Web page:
Chupacabra Trail Race logoChupacabra Trail Race – Huntsville, AL
(Aug; half marathon, 10K)
First reported in Puerto Rico in 1995 and subsequently across the Americas, the chupacabra (Spanish for “goat sucker”) allegedly behaves as a vampire, attacking livestock to drain the animals of blood. So it may or may not be intentional that its namesake race, staged in Monte Sano State Park in Northeast Alabama, makes use of the park’s extensive trail system while avoiding the inconveniently named Goat Trail. The hilly, challenging courses feature wooded mountain scenery punctuated by the occasional water crossing. And though the terrain may at times feel better suited to mountain goats, something here seems to have scared them all away. For fans of modern mythology, Chupacabra is the fourth and final race in the Wild Thangs Trail Series that includes the Big Foot 10K & 5K, Jackalope 8M & 4M, and Skunk Ape 10M & 5M.

ET Full Moon Midnight Marathon logoET Full Moon Midnight Marathon – Rachel, NV
(Aug; 51K, marathon, half marathon, 10K, 5K)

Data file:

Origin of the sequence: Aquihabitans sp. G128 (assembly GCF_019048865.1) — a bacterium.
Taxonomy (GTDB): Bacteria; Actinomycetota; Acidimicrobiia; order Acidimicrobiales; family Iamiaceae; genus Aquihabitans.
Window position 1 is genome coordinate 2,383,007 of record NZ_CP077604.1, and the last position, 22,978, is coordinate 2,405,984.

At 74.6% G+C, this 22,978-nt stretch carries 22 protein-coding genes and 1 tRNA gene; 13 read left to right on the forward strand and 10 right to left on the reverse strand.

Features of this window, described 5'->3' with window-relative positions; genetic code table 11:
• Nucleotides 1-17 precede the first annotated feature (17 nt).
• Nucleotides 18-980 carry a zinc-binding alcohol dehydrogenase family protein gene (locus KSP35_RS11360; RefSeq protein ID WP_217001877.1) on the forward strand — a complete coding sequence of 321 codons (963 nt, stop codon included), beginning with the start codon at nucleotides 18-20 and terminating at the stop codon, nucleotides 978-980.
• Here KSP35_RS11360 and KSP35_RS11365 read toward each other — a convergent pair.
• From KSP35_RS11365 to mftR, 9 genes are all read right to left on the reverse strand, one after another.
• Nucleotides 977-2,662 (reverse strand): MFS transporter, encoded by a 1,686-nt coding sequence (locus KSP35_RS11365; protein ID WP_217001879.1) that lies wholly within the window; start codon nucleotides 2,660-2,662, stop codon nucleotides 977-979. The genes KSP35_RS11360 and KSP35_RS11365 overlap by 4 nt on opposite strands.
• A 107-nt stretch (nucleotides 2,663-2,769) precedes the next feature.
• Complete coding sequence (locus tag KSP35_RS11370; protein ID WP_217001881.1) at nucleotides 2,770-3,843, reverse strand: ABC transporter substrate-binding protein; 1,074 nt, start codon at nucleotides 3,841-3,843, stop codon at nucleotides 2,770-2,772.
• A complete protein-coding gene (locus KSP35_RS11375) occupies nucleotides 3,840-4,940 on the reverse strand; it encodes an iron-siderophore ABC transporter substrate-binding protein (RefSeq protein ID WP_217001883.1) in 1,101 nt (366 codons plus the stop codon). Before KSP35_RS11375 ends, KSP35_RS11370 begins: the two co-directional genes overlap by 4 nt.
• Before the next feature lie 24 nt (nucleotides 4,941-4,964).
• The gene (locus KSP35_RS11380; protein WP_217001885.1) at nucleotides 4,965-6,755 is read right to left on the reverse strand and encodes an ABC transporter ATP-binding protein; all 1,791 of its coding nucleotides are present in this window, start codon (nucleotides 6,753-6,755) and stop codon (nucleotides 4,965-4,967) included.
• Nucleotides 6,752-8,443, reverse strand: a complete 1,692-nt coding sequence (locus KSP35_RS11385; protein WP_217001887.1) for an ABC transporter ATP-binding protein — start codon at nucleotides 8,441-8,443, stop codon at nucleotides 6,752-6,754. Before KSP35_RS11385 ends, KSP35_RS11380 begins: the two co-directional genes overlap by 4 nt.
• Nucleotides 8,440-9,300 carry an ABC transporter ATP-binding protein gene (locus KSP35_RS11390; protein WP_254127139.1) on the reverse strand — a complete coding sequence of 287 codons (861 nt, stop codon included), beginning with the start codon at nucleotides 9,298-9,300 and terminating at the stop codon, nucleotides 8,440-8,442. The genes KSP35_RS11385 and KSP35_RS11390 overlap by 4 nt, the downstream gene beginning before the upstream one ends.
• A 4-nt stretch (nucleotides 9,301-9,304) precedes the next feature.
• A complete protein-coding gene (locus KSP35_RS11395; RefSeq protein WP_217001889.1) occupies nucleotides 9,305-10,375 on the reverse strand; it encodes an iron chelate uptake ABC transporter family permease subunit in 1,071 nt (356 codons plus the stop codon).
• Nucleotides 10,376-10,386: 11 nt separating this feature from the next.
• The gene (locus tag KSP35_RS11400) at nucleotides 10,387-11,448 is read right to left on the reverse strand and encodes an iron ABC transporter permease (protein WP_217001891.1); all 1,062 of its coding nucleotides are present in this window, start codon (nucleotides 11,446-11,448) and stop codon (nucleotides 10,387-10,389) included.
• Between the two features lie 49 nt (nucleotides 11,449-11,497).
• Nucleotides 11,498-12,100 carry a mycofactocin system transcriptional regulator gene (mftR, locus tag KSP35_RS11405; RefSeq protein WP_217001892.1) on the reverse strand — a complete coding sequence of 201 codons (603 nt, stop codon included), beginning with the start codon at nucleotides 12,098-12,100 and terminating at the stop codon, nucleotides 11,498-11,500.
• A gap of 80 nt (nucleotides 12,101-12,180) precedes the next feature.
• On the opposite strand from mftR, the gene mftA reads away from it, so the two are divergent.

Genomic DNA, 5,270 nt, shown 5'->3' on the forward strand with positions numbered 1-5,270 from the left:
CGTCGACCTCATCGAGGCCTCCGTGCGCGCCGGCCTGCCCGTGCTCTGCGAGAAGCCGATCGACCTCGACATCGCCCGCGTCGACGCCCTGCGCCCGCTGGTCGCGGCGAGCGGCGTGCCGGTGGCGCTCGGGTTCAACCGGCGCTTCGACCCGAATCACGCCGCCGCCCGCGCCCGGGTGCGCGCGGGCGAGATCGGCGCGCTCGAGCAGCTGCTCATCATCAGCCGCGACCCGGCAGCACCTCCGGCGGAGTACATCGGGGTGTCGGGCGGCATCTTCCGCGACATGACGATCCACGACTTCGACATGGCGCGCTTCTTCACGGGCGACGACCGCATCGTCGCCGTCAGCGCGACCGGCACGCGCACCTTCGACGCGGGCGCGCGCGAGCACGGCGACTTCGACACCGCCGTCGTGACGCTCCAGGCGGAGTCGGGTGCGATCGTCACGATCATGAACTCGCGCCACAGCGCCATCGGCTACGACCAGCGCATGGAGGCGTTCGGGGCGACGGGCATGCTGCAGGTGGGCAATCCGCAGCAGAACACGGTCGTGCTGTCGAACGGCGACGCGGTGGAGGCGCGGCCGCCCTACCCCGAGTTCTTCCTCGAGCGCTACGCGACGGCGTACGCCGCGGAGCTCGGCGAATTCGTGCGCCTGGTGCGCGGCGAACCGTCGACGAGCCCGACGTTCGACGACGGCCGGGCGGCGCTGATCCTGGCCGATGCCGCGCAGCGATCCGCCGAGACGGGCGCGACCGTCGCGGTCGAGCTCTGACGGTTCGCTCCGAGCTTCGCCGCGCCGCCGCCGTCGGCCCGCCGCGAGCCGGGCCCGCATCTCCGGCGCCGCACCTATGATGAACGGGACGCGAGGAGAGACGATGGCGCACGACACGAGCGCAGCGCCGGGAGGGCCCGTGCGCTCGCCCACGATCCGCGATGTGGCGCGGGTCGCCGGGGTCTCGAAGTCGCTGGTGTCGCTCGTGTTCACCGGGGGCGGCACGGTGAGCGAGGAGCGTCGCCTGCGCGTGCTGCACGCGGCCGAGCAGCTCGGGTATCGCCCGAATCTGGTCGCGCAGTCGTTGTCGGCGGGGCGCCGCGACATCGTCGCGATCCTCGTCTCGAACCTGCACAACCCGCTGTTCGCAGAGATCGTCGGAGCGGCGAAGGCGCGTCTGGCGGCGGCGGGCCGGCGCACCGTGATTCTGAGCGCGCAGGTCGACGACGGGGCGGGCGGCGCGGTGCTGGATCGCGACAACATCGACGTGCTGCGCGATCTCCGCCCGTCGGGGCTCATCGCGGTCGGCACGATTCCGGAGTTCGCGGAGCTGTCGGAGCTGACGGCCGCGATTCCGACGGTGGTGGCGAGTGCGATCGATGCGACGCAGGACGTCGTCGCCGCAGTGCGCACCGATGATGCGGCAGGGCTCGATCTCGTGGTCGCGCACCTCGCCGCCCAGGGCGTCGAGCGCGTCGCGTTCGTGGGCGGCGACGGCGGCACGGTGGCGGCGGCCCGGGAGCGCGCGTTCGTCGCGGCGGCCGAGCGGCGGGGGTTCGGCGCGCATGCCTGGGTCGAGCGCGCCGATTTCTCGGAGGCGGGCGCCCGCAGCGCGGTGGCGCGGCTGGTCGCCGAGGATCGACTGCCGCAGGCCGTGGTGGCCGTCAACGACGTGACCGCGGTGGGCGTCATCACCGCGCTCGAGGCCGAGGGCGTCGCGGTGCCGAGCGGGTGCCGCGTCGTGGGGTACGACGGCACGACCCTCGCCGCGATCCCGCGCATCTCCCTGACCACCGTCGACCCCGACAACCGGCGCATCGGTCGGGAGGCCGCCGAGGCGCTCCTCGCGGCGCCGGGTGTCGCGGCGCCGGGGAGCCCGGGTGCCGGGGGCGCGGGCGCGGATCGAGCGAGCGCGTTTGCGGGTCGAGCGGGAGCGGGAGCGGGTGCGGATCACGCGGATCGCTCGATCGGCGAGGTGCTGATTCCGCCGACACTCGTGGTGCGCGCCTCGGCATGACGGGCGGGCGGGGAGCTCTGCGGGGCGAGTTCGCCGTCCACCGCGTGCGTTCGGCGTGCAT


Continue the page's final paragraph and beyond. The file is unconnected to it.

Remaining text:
Each August, on a dark desert highway under a full moon, runners gather for an out-of-this-world race unlike any other. Because the highway is no ordinary road, and the venue is no ordinary place. The ET Full Moon Midnight Marathon runs along the Extraterrestrial Highway through Area 51, a highly classified US Air Force facility and long-time mecca for UFO aficionados. Starting in tiny Rachel, the closest “town” to Area 51, the point-to-point course leads runners—many adorned in blinking & flashing lights—to a high point of 5,600 ft before descending to the finish line at the Little A’Le’Inn, a Rachel landmark where souvenirs and a postrace breakfast buffet await. Similarly, ufologist runners should keep an eye on the skies above the Martian Invasion of Races in Dearborn, MI and the Area 13.1 & Terrestrial 5K in—appropriately enough—Roswell, GA.

Mogollon Monster 100 logoMogollon Monster 100 – Pine, AZ
(Sep; 100 miler, 105K, 42K)